Every Wednesday and Friday
An Angel Lite commission. From “the ballad” Two more Duncans
Bad Bob Duncan the toughest member of the gang. Also maybe the strongest
Mad Mert Duncan former Marshall now turned Space Pirate and works for the Meddler and taught Luciano how to and helped turn him evil
Every Wednesday and Friday
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I really like Alien 4. There will never be another film as good as Alien or Aliens, but as far as sequals go, this is a good one. Perhaps part of the reason I like it so much is because it wipes the slate clean, it cleanses the pallet from the prior film. You see, I hate Alien 3.
I once heard someone say that if you really like a character in a horror movie – especially one who survives, then you shouldn’t ever watch the sequal, because something horrible will happen to them. Alien 3 gives us this in spades, killing off EVERYBODY. It renders that rousing escape in Aliens practically pointless. Newt and Hicks don’t even get an on screen death. It’s horrible and it taints the entire movie for me. I hated the dog alien too. The rod puppet just didn’t work nearly as well for me as the puppets and suits Cameron used. I realize this is David Fincher’s directorial debut and there are a few good beats, but it’s riddled with stupid things like killing off beloved characters and getting Ripley laid because as the producers put it “It was about time she had a man.”
What really burns is that there were far better sequals avalible. Check out the novels (or graphic novel adaptions) of Earth Hive, Nightmare Asylum and earth War (or Female War). This is a far more satisfying follow up to Aliens and actually can fit in nicely between Aliens and Resurrection.
That’s one of the things I really liked about Resurrection. It wipes the slate clean. It’s a fresh start, without really trying to connect itself as firmly to the previous sequals as 3 did.
One of the big complaints I hear about this film is what they did to Ripley. She doesn’t act like Ripley, she doesn’t feel like Ripley.
This is a clone grown from Ellen Ripley’s DNA, with perhaps a race memory. A few actual seeming memories surface from time to time as well, the cloning process is strange and imperfect, but make no mistake; this is NOT supposed to be Ripley. The characters call her that, and she has Ripley’s face (to appease a studio that wasn’t certain you could make an Alien movie without Sigorney Weaver) but she has a radically different set of memories of growing up. She’s really not even quite a mature adult. In fact….she’s not actually human. That Alien DNA infects her.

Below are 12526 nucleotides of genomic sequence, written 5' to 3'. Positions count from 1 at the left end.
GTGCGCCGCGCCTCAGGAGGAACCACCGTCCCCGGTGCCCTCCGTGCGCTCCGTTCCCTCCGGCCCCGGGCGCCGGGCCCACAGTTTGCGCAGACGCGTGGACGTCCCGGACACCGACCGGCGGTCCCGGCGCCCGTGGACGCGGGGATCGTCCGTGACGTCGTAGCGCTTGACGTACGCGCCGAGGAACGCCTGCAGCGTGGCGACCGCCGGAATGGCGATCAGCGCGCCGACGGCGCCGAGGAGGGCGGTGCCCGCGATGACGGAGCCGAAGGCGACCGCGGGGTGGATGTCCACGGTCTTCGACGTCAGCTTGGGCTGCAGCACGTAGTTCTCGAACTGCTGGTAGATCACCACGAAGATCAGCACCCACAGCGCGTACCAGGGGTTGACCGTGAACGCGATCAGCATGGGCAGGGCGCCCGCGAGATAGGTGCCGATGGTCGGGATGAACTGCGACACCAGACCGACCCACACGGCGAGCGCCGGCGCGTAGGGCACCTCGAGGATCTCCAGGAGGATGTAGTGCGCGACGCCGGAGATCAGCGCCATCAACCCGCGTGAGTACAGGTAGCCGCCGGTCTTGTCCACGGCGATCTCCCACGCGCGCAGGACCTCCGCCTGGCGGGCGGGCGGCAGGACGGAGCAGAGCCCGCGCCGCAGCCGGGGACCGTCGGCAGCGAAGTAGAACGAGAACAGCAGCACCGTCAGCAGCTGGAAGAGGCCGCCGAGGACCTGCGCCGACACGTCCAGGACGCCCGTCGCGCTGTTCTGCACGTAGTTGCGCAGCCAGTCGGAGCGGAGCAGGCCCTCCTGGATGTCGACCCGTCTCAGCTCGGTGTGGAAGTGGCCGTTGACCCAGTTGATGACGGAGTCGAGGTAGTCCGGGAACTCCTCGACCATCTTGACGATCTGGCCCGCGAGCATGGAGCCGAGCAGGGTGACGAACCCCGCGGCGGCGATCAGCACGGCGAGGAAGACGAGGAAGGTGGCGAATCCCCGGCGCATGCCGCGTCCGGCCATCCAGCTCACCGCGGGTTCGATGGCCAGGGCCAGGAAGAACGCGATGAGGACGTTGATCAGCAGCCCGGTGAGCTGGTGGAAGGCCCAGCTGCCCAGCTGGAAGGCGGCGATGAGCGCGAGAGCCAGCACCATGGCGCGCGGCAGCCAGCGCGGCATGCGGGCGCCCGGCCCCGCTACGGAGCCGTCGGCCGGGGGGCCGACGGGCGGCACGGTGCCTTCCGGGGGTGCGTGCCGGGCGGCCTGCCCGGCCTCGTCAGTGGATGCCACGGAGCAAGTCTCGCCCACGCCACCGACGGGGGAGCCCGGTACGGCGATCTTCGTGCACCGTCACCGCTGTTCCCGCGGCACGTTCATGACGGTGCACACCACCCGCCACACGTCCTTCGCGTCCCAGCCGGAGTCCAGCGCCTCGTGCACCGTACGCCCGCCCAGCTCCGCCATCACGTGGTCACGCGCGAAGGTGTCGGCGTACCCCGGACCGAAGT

Sigorney Weaver did some amazing things as this clone character. She got it. She plays it with hesitation, confusion and an animal bubbling just under the surface. Her character is conflicted, confused and actually more aggressive than Ripley ever was. It’s best represented in the final line of the film where they descend to Earth and she says “I’m a stranger here myself.”
Trust me, you’ll like this character a whole lot more if your remember this. She’s not Ripley. In fact, this was one of the things I was happiest about. I was tired of Ripley. I can deal with her running into these things once….hunting them down the second time, but Aliens isn’t ABOUT Ripley and I was ready to move on. I’m glad this did. In fact it brought a great new cast of characters for us to move on with.
This is another sore point with some people though. In a lot of ways, you can see the template for Firefly here. Joss Whedon has said as much, and he has complained that the direction was completely opposite to the tone of his script. There are a lot of people who think Whedon can do no wrong. They hate this move because he says to hate it.
I’m not one of those people. I Like his work, but find him completely capable of missteps. Moreover, I’m a fan of Alien. I want this to be an Alien film, not a Whedon film. It doesn’t need his quirky sense of humor. It doesn’t really need his distinct touches, this has always been an industrial, slightly dystopian future. It’s scary. Not cute scary, but rather dirty scary. I like the story he came up with. I prefer Renaut’s directorial vision. If a Whedon movie is all you are after, then I understand your dismay at what has been described as a kind of bastardization of tone from Whedon’s vision. Then again, movies are always more about the directors vision as opposed to TV which is all about the writer’s ideas (remember that difference we talked about a couple of months ago in Star Trek 5!). To everyone else, I simply suggest going into this as an expanded universe Aliens film.
It really does have that almost comic book expanded universe feel to it. Winona Ryder’s character in particular feels that way to me. It’s a well done character wit ha back story I really enjoy. It fits well in the Aliens world ….and I’m not usually one of her fans. In a lot of ways, she tries to take the place of Ellen Ripley, though she comes off as a little too young (I know she’s not, but she sure feels that way) and impetuous. Ron Pearlman (who in fact, really CAN’T do wrong) is his usually excellent self and I love seeing Michael Wincott and Brad Dorff chew the scenery.
It holds up a little better these days due to the disdain the AVP films get. Check it out again with some fresh eyes, and while you’re at it, try and track down those novels to see how different the Aliens universe can be without Alien 3 and Ellen Ripley.
It seems like I was just doing this, reviewing a new Doctor in a new season of Doctor Who. There’s not doubt, I bought it. I totally accept Capaldi as the new Doctor. This is a good thing because it took a full year or so for me to accept Matt Smith in the role – and that was weird. Smith really always felt like he was a kid in a costume playing at the role until that big speech in “The Pandorica Opens”. It was there for the first time I could actually see the Doctor in him. It got better as time went on, particularly in the last year or so we could really see the ancient being in the young body. The old man with a youth’s face.
With Capaldi it’s instant. He feels like the Doctor. He’s confidant in the role, even as he tries to make us wonder what kind of person he is. This is a tactic that was already tried with both Colin Baker and Paul McGann, and it didn’t really work for me either time. It almost seems like they are trying a little TOO hard to make you distrust Capaldi by making him abandon Clara. Twice. Sorry, but there’s better ways to distinguish this incarnation from the others and better story devices to make him edgy. Nice pointing out how dynamic his eyebrows are though.